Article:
The Read Aloud

Posted by Big Universe on Feb 29, 2012 12:23:20 AM

Dr. Suess's birthday is in a couple of days and when that happens our school, as with many other schools, celebrate reading! Let's face it, love his work or not, Dr. Suess has done wonders for the world of reading to children. His lyrical, rhythmic rhymes, flow so twistedly, creating a story that is open to interpretive visualization. The sound alone of his lines is catchy, as music is. I remember reading some of his works to my crying children when they were really little, trying to calm them down and lull them to sleep. "Big A, Little A, What begins with A?" It worked every time.

At school we celebrate his birthday by inviting people from our community to read to our classes. Each adult comes in with a favorite picture book and reads it to the students. The students love listening to, not only the story, but the reason why the person chose the book. Read alouds can be powerful. Every time you read a story to someone else you are sharing an experience with them, going on a journey with them. As teachers, parents and adults we are modeling good reading behaviors as we pause to look at the illustrations, or stop to think about the story or ask a question. Engaging the ones we are reading with in this way makes the whole experience more enjoyable.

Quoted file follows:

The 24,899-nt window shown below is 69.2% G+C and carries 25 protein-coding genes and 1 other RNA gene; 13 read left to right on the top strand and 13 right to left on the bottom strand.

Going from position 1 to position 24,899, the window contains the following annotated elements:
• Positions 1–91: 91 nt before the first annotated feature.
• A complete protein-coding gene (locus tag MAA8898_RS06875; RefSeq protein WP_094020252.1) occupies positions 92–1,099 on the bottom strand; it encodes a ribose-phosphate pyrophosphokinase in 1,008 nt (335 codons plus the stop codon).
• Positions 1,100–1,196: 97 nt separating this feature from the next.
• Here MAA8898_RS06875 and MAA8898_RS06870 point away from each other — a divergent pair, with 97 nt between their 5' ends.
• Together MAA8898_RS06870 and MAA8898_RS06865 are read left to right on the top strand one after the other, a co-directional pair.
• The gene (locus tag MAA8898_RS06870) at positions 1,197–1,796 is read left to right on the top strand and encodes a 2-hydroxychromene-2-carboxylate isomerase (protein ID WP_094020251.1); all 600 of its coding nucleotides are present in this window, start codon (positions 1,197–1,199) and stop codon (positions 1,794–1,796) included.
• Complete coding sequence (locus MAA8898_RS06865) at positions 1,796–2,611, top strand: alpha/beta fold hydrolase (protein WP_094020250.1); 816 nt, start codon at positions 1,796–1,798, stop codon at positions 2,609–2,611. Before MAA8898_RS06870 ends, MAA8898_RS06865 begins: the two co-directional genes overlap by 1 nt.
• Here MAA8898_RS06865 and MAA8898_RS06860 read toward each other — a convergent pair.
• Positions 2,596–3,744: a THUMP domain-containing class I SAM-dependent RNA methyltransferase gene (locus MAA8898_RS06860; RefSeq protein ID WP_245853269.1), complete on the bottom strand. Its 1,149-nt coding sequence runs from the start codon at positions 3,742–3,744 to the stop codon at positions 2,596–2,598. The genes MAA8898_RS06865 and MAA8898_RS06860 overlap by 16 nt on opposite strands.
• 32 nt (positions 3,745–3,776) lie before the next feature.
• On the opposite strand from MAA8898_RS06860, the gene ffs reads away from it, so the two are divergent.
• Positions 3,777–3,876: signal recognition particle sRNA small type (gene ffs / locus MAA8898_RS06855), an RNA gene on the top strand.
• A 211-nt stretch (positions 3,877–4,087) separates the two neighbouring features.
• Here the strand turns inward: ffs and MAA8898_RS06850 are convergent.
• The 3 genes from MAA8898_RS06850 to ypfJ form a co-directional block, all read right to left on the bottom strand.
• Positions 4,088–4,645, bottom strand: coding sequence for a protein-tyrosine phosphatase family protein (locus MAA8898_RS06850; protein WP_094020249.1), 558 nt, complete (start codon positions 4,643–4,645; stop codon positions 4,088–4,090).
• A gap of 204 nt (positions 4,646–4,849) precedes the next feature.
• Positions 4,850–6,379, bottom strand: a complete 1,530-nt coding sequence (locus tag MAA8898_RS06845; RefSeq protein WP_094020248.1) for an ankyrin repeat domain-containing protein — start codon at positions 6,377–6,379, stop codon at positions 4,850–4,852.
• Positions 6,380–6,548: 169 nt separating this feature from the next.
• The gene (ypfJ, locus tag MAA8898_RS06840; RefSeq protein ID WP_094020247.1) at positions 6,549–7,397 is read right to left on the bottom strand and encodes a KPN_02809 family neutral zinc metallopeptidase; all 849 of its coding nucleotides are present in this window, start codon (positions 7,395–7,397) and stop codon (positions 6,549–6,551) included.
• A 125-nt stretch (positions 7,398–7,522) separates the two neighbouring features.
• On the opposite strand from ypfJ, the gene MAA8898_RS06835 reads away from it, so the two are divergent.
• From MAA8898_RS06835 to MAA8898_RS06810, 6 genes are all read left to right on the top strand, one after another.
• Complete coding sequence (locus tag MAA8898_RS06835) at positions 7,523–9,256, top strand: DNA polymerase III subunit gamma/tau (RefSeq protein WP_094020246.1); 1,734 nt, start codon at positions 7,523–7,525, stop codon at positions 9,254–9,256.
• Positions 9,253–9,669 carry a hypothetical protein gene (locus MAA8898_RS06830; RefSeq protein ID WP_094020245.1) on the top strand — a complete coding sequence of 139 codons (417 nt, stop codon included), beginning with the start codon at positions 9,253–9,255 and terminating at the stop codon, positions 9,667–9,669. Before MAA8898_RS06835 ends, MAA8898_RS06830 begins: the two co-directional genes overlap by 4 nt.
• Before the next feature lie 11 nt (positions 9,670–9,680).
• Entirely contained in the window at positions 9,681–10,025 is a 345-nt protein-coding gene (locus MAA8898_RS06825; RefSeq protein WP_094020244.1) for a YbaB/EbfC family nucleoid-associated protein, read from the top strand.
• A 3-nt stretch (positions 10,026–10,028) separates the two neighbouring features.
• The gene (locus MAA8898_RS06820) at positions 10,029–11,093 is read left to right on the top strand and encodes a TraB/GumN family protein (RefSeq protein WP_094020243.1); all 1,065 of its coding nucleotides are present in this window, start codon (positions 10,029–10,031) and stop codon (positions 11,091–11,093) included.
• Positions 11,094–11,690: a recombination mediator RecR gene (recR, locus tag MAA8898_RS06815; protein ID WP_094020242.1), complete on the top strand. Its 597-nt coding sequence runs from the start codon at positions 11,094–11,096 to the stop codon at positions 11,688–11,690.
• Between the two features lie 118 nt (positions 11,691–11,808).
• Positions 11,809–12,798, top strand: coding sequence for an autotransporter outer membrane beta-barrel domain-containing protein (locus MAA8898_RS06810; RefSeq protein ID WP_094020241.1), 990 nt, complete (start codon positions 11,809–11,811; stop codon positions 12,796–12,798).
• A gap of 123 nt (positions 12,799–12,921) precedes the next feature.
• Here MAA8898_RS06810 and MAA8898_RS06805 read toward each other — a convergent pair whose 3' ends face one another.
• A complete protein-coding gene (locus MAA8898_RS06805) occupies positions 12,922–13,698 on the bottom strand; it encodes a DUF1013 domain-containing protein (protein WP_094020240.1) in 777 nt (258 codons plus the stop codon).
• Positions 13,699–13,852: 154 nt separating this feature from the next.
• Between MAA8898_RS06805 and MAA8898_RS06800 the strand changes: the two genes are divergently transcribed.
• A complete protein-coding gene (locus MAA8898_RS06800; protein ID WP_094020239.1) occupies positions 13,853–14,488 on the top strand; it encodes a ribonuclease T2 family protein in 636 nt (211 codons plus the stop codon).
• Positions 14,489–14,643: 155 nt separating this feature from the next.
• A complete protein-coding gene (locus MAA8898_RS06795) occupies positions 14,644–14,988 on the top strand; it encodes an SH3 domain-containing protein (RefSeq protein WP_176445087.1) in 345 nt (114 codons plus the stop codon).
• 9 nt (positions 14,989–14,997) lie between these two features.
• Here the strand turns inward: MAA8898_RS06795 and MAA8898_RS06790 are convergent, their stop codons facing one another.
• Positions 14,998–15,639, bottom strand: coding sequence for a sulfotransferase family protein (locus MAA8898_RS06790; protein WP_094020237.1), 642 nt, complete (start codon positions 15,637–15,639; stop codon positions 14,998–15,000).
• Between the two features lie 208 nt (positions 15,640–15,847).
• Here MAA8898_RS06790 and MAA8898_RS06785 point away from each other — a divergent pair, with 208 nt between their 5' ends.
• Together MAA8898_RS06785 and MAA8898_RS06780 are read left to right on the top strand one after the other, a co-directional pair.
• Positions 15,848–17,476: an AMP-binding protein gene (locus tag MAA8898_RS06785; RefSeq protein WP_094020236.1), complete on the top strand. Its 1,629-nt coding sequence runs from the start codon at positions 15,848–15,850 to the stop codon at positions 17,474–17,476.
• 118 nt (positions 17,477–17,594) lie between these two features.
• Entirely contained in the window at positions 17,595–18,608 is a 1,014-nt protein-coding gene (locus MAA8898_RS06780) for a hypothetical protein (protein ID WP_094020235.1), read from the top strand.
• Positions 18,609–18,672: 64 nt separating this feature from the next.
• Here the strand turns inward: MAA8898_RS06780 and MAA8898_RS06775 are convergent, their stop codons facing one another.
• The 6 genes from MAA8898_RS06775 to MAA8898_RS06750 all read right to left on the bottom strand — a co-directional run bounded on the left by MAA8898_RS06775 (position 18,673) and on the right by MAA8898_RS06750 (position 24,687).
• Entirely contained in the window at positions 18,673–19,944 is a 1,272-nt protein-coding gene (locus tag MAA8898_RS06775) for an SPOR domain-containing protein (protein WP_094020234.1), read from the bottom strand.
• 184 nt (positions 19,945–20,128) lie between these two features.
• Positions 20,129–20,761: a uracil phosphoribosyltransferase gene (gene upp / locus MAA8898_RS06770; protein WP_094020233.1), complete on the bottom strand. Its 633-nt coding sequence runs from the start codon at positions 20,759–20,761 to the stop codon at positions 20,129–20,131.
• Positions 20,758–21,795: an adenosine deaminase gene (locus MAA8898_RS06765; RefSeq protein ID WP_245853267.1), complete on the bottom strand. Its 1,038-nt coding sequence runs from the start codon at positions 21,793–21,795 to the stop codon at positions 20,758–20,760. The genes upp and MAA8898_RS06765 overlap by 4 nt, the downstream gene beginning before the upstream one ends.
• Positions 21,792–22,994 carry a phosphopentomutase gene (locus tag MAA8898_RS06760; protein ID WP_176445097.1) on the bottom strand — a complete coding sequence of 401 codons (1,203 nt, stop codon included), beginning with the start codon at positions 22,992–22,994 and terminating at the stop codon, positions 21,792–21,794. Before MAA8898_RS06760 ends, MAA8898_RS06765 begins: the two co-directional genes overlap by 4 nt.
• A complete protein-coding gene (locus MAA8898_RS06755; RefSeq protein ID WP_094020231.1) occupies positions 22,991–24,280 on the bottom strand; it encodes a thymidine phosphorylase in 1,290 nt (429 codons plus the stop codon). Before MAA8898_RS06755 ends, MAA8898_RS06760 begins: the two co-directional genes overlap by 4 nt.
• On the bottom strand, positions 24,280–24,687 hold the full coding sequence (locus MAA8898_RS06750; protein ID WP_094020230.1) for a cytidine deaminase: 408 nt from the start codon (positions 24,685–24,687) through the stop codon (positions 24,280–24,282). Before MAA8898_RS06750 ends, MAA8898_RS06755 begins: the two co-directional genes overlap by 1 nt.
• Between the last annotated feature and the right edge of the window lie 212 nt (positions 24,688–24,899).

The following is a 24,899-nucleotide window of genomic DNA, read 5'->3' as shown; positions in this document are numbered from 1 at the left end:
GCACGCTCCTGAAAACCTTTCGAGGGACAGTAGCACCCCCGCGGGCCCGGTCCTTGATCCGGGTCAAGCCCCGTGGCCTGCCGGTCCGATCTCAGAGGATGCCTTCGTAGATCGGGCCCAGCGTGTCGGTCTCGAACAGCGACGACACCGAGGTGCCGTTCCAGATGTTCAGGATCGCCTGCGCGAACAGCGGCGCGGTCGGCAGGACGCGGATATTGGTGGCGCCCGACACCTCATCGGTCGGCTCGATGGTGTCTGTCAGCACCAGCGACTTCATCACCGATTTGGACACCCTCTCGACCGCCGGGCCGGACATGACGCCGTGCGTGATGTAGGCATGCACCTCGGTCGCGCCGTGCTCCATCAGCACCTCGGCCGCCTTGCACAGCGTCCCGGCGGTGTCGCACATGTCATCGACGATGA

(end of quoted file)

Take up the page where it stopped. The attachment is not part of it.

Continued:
Big Universe even has a read aloud collection of books that can be read aloud to individual students, a small group or the whole class. It's kind of fun to hear the different narrators on each of the stories and compare their styles of reading. Some are slow, some are rhythmic, some are sing songy. The same is true when a new adult comes into our room to read to us. We hear their enjoyment in the story, notice the changes in tone and pitch in their voice.

Here are some other benefits to reading books and stories aloud to children of all ages.

  • It helps with comprehension as you discuss the story before, during and after reading.
  • It builds vocabulary as you read new words in context.
  • It helps children to visualize, especially if you are reading a story without words and pausing from time to time to check understanding. (Even books with pictures helps this. Challenge the students to study an illustration and then put it into motion in their minds.)
  • It builds a love of reading and learning. When others see the model reader enjoying a story, the listener is automatically pulled in.

And notice I mentioned children of all ages. Don't underestimate the power of reading to older students and even adults. I remember reading carefully chosen books to my eighth grade classes when I taught music. Even they liked the experience of read alouds! There are also times when I pull out a relevant story to read to adults who take a workshop with me. Their faces light up at a familiar, comical or touching story.

So think about how you can add some emphasis to reading aloud to your students this week and in the weeks to come. What are some stories you consider great read alouds?


Topics: Classroom Ideas, Literacy

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